- Special Sections
Approximately 40 people Saturday watched a screening of “FrackNation,” a movie aimed at investigating documented problems with fracking, a way to extract natural gas from shale rock.
The Auglaize County Patriots hosted a screening of “FrackNation” at the Wapa Theatre to provide information on the fracking process, which is being used in northeast Ohio to extract natural gas.
In 2008, Josh Fox, of Pennsylvania, received a letter from a drilling company offering to lease his family’s land to use the fracking method, process of drilling and injecting fluid into the ground at a high pressure in order to fracture shale rocks to release natural gas to harvest natural gas.
Fox released a documentary in 2010 titled “Gasland,” exposing problems to residents and the environment using the fracking method.
Freelance journalist Phelim McAleer decided to investigate Fox’s claims, and as a result of his investigation he released “FrackNation,” in which he details his investigation and what he called inaccuracies in Fox’s claims.
Experts in the drilling industry have claimed tracking as a destructive practice, while other experts have hailed tracking as an answer for domestic energy needs in America and many European nations.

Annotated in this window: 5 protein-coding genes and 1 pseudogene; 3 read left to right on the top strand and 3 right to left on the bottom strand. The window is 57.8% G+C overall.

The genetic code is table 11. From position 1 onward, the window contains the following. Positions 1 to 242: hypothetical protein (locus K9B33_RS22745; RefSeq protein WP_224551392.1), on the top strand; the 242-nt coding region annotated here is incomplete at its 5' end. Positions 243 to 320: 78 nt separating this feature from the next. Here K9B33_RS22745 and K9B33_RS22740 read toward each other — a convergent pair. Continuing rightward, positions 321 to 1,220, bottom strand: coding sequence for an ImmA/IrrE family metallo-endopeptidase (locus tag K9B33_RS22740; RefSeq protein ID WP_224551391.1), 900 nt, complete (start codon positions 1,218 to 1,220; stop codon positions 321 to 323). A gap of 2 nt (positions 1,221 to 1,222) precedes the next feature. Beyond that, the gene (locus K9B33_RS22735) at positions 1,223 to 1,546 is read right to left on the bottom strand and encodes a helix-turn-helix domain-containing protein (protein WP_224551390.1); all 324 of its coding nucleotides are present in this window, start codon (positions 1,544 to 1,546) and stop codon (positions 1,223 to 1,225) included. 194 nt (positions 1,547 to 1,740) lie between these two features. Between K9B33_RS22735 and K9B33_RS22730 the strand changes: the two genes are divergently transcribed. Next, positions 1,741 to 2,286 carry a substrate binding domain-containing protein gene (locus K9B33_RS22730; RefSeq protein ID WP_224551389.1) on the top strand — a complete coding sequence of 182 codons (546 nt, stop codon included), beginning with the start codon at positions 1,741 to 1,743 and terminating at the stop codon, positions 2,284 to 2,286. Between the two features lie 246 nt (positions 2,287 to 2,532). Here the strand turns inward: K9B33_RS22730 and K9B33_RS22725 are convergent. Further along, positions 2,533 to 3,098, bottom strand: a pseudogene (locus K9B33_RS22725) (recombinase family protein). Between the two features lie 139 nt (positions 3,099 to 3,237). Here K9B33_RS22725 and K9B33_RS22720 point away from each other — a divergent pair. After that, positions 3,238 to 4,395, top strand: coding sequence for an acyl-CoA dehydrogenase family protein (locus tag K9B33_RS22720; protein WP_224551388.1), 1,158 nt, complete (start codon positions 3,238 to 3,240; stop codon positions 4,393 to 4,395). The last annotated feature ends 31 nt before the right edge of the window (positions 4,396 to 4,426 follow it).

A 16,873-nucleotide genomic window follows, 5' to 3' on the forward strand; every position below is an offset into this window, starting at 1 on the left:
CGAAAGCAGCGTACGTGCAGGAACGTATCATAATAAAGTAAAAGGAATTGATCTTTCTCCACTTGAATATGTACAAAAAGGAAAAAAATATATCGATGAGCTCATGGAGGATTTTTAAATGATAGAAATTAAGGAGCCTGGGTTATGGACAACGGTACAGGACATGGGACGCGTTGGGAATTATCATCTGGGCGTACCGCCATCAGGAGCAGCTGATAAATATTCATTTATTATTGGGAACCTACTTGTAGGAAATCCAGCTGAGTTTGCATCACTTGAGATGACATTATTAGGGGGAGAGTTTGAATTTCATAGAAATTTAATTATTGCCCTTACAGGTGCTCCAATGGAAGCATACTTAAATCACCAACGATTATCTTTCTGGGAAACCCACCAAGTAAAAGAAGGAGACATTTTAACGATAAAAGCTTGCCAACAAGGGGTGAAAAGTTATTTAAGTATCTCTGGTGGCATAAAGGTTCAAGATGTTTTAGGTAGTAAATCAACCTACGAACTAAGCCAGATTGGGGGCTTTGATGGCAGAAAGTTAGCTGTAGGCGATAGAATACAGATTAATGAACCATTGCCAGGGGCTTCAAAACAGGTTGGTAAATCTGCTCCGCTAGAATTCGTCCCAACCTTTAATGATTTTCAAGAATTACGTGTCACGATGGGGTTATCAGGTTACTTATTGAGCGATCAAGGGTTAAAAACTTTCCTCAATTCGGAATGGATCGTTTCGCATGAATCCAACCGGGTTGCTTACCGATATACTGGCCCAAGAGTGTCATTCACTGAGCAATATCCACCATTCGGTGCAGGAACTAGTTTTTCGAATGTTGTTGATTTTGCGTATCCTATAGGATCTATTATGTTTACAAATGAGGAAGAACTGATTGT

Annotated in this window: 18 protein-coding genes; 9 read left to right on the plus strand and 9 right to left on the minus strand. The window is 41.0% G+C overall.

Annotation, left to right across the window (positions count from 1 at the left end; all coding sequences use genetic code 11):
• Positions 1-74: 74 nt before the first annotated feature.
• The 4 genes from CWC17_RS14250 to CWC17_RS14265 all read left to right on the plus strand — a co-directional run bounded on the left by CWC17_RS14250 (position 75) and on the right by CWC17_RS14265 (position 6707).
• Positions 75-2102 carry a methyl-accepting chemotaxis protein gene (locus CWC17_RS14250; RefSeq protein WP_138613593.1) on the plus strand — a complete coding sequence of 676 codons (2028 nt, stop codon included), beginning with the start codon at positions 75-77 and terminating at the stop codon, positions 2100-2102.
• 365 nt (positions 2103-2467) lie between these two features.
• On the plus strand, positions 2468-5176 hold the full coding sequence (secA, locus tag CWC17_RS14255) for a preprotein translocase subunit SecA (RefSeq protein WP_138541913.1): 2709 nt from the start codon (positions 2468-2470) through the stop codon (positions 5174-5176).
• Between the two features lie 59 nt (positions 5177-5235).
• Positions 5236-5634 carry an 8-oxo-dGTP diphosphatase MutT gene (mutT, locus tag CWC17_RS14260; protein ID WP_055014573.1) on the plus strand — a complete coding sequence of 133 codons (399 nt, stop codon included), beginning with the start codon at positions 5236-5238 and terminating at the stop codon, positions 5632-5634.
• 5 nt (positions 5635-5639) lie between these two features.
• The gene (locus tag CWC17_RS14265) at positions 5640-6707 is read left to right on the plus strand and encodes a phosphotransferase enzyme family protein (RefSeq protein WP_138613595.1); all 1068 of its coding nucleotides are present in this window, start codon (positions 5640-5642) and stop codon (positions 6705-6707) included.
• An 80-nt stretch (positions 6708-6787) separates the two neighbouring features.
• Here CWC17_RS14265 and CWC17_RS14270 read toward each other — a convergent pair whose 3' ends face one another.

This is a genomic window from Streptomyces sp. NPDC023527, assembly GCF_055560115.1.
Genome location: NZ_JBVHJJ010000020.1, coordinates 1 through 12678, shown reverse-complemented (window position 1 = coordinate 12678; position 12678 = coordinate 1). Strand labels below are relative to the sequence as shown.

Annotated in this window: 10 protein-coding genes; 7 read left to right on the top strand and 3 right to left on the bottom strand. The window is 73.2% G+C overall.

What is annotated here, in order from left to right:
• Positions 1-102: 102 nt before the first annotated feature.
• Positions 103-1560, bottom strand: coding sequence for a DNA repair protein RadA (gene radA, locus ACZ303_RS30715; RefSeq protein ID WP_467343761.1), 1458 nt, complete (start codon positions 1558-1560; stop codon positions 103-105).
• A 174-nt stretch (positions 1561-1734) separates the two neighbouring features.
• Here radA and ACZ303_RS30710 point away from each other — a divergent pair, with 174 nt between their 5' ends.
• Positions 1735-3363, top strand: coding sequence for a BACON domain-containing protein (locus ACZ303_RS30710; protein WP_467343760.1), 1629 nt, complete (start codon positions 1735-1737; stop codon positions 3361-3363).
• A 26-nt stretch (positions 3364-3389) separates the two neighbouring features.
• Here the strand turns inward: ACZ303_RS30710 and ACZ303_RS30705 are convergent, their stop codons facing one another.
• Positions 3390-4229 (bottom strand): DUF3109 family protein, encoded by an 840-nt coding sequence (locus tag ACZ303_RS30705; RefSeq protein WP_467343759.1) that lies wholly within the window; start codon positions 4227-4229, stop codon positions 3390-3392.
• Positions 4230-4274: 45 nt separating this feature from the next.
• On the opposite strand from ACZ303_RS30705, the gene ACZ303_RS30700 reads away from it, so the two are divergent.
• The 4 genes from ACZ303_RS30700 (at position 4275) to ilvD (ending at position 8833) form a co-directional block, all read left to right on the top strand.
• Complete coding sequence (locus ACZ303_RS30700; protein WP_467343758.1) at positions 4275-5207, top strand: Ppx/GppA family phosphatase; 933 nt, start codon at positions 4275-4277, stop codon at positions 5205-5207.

Many people in attendance Saturday had seen “Gasland” or heard comments about fracking and said they had attended to hear the other side.
“I wanted to hear the other point of view,” Waynesfield resident Ron Rigby said.
He said he attended the movie already being against the practice of fracking, but he now had a more open mind about it.
Rigby, who claimed the movie seemed “fairly accurate,” said while he didn’t feel the film went as far to convince him the other way, he was much more open to considering the claims in the movie.
Dwain Wolford, who lives in Allen County, said he came to see the movie to hear the other side of the argument.
“The explanation of the procedure in the film was pretty much as I had understood it,” Wolford said. “The argument seems much more logical. The dangers caused by fracking seem to have been blown out of proportion.”
Steve Berst, of New Bremen, said he was interested in the issue and jumped at the chance when he heard about the free screening.
“I had heard the reports and did my own research on this matter before watching the film,” Berst said. “It is an important topic, especially with economic and energy crises we face. I think both sides like to elevate their side of the argument to an emotional level. I think the film overall just reinforced what I had already believed.”
Approximately 60 Patriot groups throughout Ohio hosted viewings of the documentary at various locations.
The Ohio Liberty Coalition contacted McAleer, and he made the DVDs for the screening available. Approximately 20 copies of the documentary were distributed or sold for show at home.